Linked by Thom Holwerda on Mon 26th Apr 2010 23:11 UTC, submitted by UglyKidBill
Legal Well, this is unexpected. The iPhone 4G saga just got a whole lot crazier - dare I say it, a whole lot more ridiculous. Have you ever reported anything like a phone or something similarly small stolen to the police? What was their reaction? Did you ever get the device back? Did they send an army of officers to get your device back? No? Odd. They raided Jason Chen's house, and took four computers and two servers. Update: And thus our true colours reveal. "The raid that San Mateo area cops conducted last week on the house of Gizmodo editor Jason Chen came at the behest of a special multi-agency task force that was commissioned to work with the computer industry to tackle high-tech crimes. And Apple Inc. sits on the task force's steering committee." Update II: According to TechCrunch, the investigation has been put on hold while the DA ponders Gizmodo's shield defence. Update III: Some legal insight from a constitutional law and first amendment expert and a law professor. The gist? The DA has said no one has been charged with anything here, making this just an investigation - however, this makes the search and seizing of material worse. "If the police are literally just gathering information, with no suspect targeted yet, then a subpoena against a journalist would have probably been smarter than a search warranted that resulted in the front door of Chen's home being bashed in."
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RE[2]: A crime is a crime
by targetnovember on Tue 27th Apr 2010 12:14 UTC in reply to "RE: A crime is a crime"
targetnovember
Member since:
2010-04-27

You can argue sometimes corporations should be more important. Assuming a crime has been committed, then if the DA doesn't do anything, the area becomes less valuable as a place for companies to do business. You lose your one phone, but thousands lose income as businesses decide to move projects away or not start new business in the area due to their property not being protected. Why is your phone more important than thousands of families survival???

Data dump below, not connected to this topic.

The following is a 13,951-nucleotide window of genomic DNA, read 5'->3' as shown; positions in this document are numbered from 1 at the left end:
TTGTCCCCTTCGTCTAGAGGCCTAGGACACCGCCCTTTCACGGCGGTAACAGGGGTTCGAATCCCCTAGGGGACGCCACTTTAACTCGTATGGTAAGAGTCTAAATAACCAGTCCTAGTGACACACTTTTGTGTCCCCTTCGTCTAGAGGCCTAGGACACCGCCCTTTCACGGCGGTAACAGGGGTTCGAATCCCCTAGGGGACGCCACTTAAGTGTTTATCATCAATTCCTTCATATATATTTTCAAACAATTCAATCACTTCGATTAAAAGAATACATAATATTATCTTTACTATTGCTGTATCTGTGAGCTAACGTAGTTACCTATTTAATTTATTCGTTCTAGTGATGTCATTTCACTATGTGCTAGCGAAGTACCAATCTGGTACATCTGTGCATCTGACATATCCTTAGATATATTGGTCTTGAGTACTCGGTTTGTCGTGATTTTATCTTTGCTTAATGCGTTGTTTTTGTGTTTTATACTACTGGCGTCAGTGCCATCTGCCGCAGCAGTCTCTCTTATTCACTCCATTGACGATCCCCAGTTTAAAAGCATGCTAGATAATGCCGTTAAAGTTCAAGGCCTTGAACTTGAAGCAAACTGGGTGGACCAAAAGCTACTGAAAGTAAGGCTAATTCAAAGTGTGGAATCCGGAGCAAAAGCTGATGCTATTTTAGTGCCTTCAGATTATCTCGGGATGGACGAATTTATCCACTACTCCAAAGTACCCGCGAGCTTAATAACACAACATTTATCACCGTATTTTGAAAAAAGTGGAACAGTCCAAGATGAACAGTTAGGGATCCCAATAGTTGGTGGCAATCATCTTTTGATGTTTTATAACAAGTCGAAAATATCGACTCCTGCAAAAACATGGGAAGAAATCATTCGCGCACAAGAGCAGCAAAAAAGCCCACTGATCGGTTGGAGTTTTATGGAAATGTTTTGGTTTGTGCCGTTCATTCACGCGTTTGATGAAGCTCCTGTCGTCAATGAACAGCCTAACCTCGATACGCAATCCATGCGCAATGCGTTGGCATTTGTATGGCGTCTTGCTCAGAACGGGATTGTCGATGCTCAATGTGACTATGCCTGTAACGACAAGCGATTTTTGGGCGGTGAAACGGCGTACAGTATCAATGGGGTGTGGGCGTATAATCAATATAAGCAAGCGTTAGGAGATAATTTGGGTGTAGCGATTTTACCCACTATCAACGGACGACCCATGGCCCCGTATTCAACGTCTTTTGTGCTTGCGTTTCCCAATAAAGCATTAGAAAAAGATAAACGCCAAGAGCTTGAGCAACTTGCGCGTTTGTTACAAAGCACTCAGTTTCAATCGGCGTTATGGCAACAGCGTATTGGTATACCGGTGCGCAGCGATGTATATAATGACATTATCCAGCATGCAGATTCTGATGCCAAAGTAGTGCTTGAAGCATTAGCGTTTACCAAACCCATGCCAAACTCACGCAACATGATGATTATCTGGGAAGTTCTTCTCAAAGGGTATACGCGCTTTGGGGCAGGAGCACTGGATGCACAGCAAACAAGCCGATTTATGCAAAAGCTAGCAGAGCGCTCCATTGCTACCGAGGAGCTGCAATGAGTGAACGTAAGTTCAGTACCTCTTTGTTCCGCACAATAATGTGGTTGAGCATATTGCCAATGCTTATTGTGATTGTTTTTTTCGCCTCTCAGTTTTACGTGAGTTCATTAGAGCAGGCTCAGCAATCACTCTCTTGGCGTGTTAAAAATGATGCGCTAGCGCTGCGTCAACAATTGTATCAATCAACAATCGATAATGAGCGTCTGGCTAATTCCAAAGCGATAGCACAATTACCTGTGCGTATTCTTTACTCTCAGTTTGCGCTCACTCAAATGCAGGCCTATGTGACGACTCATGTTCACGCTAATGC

How is Apple above the law?? That would imply Apple committed a crime and were not prosecuted. Are you arguing that Apple directly told the DA what to do, and that Apple IS the government? Isn't it more likely that politically, there is pressure to keep the area friendly to high tech R&D? Isn't this the same area that has Intel, Google, and other major tech companies?

Reply Parent Score: 1

RE[3]: A crime is a crime
by Zifre on Tue 27th Apr 2010 21:52 in reply to "RE[2]: A crime is a crime"
Zifre Member since:
2009-10-04

You can argue sometimes corporations should be more important. Assuming a crime has been committed, then if the DA doesn't do anything, the area becomes less valuable as a place for companies to do business. You lose your one phone, but thousands lose income as businesses decide to move projects away or not start new business in the area due to their property not being protected. Why is your phone more important than thousands of families survival???

I understand your point, but I don't think your argument is true at all. Supposedly, Apple lost this phone. Someone picked it up. That would happen anywhere in the world. If someone had broken into Apple's buildings and stolen the phone, than this would be an entirely different matter.

Basically, it is obvious that the police should have been involved in this. But stealing computers just to "keep the area friendly to high tech R&D" is wrong, unless you can come up with a good reason as to why the police felt like they had to do that.

Reply Parent Score: 2